>Running 101>Rookie Move
Just caved to peer pressure and made a serious rookie mistake. My wife was going to run the Maine Half with a friend from work and I just found out her friend's husband had planned to run too, so I didn't want to be the lone lazy butt left standing, I signed up as well.
I have only been running (jogging slowly) for about three months, with any kind of distance. My previous longest was about 5 miles (under protest from my body) The race is in 10 days.
I have no delusions or misconceptions that I could possibly run the whole half, I do plan on jogging a mile, walking a half mile and repeat to completion. What do you think of this plan? Also, what should I do to help improve my chance to not collapsing in the next 10 days? My pace is about a 12 minute mile. And lastly, what should I do for nourishment?
I know these are broad strokes and I'm not giving you a lot to work with, but I just need some basic support and I will accept my idiot lumps from anyone that care to shoot em. Worst case scenario, I walk the last several miles..... Thanks for any advice.
When I first became a runner I was up to like 5 mile runs after 2 months, Someone suggested I do a half marathon. I said I was not ready and they said I could just walk if I could not run the full distance. Now I had a whole month to train, not just 10 days. I worked to run further distance in my training. I was able, with difficulty, to jog the whole 13.1 mile distance during the race. My legs were shaking with fatigue at the end. Now with only 10 days to go you can not do much to improve. Perhaps try some longer distances this week or try doing two runs in a day, such as in the morning and then evening, to simulate a long run. It would be good if you could get up to like 8 miles or so. You can also try fast walks or riding the bike as cross training on some days for a change. You will have to taper off before the race, which means cutting back effort and do just a few easy runs to give your legs the chance to recover before the race. Usually you would want at least a full week to do this before a half, but maybe 5 days might be enough. The day or two before the race do no running, or just jog very short distances at slow speed. Eat healthy, lose a few pounds if you can. Hydrate! During the race run slowly, the goal is to finish not to set speed records! Drink water at the water stops. Walk when you have to, but try for a little run at the end so you look good crossing the finish line!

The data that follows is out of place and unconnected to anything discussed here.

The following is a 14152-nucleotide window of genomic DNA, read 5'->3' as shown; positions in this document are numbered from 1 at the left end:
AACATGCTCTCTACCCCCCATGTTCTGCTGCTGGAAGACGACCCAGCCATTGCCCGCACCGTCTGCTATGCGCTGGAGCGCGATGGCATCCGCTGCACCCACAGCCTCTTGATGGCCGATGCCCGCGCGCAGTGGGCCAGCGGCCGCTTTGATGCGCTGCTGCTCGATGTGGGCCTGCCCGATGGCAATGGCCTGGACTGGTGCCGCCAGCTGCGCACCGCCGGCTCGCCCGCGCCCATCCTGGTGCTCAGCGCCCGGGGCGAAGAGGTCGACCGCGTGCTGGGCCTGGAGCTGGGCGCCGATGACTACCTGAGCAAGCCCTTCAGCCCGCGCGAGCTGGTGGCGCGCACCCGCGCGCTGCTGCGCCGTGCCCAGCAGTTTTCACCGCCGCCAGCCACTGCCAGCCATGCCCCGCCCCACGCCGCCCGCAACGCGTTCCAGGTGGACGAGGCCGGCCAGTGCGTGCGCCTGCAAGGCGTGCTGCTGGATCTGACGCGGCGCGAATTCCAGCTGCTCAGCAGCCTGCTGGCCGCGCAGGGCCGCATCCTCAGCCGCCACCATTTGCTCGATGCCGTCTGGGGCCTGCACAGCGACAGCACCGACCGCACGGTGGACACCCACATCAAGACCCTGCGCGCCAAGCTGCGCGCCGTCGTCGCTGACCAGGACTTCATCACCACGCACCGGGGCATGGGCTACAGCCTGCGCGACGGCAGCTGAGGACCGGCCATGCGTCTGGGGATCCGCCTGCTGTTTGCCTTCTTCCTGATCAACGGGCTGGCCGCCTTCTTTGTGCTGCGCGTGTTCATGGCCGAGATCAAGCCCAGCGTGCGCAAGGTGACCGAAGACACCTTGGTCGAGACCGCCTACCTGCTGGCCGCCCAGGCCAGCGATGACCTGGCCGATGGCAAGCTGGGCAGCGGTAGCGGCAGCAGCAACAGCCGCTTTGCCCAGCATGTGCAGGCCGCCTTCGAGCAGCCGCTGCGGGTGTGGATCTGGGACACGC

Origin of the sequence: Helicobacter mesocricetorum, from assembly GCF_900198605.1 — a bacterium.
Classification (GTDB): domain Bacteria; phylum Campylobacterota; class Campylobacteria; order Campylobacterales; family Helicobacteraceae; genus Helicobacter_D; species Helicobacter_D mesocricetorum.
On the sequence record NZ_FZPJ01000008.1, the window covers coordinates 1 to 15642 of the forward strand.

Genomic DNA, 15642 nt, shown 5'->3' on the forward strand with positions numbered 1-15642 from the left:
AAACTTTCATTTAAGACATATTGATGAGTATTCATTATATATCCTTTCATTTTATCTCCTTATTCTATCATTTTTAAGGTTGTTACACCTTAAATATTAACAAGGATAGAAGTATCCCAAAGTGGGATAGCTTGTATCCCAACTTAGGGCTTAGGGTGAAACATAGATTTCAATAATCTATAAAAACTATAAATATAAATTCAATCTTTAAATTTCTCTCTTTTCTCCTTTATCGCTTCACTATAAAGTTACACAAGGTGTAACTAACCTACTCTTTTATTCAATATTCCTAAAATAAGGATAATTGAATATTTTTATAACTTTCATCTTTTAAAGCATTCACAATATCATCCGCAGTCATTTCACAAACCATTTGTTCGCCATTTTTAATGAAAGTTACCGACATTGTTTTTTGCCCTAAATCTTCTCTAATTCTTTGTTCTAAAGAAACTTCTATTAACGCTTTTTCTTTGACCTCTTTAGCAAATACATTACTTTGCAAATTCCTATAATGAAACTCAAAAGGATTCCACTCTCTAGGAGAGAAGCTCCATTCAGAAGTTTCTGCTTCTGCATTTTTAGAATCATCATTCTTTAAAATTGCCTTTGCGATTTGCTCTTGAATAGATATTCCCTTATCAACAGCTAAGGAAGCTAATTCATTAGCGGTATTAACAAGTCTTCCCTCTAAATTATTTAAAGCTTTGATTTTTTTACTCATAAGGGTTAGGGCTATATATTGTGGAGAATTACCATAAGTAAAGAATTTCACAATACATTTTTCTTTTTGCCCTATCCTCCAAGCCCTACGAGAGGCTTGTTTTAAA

"My dear, here we must run as fast as we can, just to stay in place. And if you wish to go anywhere you must run twice as fast as that.”
Not to worry. You have a good grasp of your fitness and a good plan. Don't be surprised if race day adrenaline allows you to run (jog) the entire distance. If so, be advised that you will be really stiff and sore the next day.
Your training is finished. Attempting to crash train at the last minute will only wear you out, and will not increase your fitness. You can try some energy drink on the course. If your stomach starts to complain, even a little bit, stick to water. On a cool day, most people can run a half marathon with no drinking.
I know a guy who ran a half marathon with no training at all. He claimed that every muscle in his body was cramping after he finished. But he finished. And his wife still beat him.
an amazing likeness
If you’re reasonably fit you’ll be fine with your approach of ‘jog some, walk some’. You will finish and be none the worse other than sore for a few days.
Overall, it’s an gentle course with generous time limits, plenty of walkers and good on-course support every 2-3 miles. No need to worry about nutrition -- your body should have plenty of calories on board to cover 13 miles from normal eating, and there's water and sports drink along the way. Just don’t start out dehydrated (or hungover or whatever).
If you try to cram for the exam, and do a bunch of extra running between now and race day in 9 days, you’ll just tear your body down and be weaker at the start. Show up fresh and under trained rather than tired, beat up, and with a few more miles of running logged.
I've done my best to live the right way. I get up every morning and go to work each day.
Yep. What Milktruck said. I'll also offer this. You'll get to a point late in the race where you can see the finish line across Back Cove, and it's easy to think you're almost done. You aren't. You can see the finish for a lonnnng time before you get there, so be ready for that.
I wrote these words and you're reading them.
You'll get to a point late in the race where you can see the finish line across Back Cove, and it's easy to think you're almost done. You aren't. You can see the finish for a lonnnng time before you get there, so be ready for that.
Oh boy...Thanks. Can't wait for that....;-)
Thanks for the encouragement everyone. I'm gonna give it a whirl. No time to back out now. If you see an old fat guy in the fetal position on the side of the course, don't kick me too hard. Bring Beer!! Seriously, thanks.
Hint...use the path along Back Cove instead of being out in the road on Baxter Blvd -- fighting the heavy camber on Baxter is saps energy and really forces you to get out in the middle of the road...adding distance. The path is in bounds and legit.
How'd it go today?
Rather than do "run a mile walk a half mile" you might do better with shorter intervals. Try running 3 minutes, walk a minute, run 3 minutes, walk a minute. Or 5/1 or 5/2.
Thanks so much to everyone for the advice and encouragement. I made it!!!!! Only really walked the water stops (briefly) and one of the hills (again, briefly) . Finished in 2:41:55, which I thought was pretty daggone good for me. About 50 minutes faster than what I was anticipating. Looking forward to the next one! Results